Two weeks before the 2021 season, the Carolina Panthers traded Denzel Perryman to the Las Vegas Raiders. Trades are a part of football, but what upset this move for the linebacker was that he had just signed with Carolina earlier in the spring.
Already motivated for the opportunity to do more than he did in his final years with the Chargers, the new chip on Perryman's shoulder hyped him even more - leading to his best season of his seven-year career.
His 154 tackles doubled his previous season high of 73 sets in his rookie season. That was good for the sixth-best pick in the NFL and the highest pick by a Raiders player since 2000. He was also the Raiders' first inside linebacker Pro Bowl selection since Matt Millen in 1988.
Ahead of the Raiders' season opener against the Los Angeles Chargers on Sept. 11, Denzel Perryman spoke to Muscle and Fitness about what drove him to have the best season of his career and what he's learned over the years in building a routine to ensure he is always at his best in training camp and throughout the season.
Denzel Perryman is driven from within
Last season I felt like there was a lot of internal motivation for me. I was traded just before the start of the season. We are professionals and we all understand that it is a business. But I had just signed with this team [Carolina Panthers]. Mentally I felt like I was at a point where I was questioning myself a bit, but I was surrounded by great teammates and coaches who helped change all of that. w, with these new people and a new team, it just turns the clock back. There are many new faces and a new coaching system. It's just getting everyone together, getting used to the system and how to train [Josh] McDaniels makes things.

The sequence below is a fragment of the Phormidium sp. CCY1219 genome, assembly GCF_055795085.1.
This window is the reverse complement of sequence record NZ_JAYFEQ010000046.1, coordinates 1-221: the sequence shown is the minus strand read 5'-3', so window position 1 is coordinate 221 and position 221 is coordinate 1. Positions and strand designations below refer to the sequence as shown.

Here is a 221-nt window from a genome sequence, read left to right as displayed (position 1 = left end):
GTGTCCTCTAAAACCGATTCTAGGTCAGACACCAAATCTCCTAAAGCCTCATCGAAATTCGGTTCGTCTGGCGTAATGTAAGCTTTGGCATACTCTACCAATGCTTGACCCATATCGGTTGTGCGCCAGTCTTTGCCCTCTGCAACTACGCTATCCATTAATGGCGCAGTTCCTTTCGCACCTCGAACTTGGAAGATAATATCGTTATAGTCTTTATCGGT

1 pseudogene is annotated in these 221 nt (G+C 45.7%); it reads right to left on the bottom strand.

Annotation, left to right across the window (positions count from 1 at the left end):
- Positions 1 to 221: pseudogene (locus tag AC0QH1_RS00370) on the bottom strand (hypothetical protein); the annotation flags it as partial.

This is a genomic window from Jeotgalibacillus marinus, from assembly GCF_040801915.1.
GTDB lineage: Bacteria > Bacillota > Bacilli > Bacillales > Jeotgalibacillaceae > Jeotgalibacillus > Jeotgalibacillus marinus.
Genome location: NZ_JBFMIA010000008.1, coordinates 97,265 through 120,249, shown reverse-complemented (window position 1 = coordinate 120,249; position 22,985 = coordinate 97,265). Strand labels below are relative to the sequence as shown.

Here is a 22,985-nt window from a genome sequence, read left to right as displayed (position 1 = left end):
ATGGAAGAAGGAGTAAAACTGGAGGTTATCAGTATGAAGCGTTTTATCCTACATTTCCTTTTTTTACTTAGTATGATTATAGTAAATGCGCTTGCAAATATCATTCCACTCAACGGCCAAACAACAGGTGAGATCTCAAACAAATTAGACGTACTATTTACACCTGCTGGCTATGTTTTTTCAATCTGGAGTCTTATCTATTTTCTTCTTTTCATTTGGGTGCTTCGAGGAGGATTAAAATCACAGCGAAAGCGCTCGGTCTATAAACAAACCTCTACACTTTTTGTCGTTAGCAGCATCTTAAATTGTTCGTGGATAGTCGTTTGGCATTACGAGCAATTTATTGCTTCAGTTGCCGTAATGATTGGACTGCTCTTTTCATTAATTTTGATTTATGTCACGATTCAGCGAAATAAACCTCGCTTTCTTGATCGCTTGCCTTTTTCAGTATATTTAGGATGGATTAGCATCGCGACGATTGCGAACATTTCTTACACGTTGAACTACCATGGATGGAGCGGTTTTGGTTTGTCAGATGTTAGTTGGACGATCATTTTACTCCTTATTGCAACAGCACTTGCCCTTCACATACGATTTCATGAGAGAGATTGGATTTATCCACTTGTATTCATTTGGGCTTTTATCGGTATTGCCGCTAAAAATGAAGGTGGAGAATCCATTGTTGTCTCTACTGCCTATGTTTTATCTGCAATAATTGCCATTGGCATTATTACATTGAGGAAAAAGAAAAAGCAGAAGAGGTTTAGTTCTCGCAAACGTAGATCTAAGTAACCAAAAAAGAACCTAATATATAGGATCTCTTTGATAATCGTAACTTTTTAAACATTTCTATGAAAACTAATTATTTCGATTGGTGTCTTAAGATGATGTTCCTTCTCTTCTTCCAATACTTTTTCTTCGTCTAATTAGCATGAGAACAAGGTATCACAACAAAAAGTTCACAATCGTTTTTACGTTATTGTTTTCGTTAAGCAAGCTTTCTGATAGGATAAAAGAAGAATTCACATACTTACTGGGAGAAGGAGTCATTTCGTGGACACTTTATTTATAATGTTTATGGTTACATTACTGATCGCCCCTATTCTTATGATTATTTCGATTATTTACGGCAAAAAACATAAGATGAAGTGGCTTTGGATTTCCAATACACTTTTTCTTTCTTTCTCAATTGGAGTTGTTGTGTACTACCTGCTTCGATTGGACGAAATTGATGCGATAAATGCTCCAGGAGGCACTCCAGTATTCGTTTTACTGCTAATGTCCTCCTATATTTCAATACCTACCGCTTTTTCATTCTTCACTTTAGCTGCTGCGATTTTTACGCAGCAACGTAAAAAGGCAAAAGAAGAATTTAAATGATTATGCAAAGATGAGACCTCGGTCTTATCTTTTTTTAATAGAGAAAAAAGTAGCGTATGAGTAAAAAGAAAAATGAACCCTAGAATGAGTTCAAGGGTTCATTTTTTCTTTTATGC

As the season approaches, I'm like a little kid at Christmas getting ready to go downstairs and open my presents. I know I'm a veteran now and in the eighth grade, but I still feel like a young man and that's what keeps me going. We're all out there to work, but I still enjoy it. I feel like if I treat this like a job - I won't say I won't have as much fun - but then I think more like a businessman than just going out there and doing what I've been doing ever since was 6 years old.
Let the body rest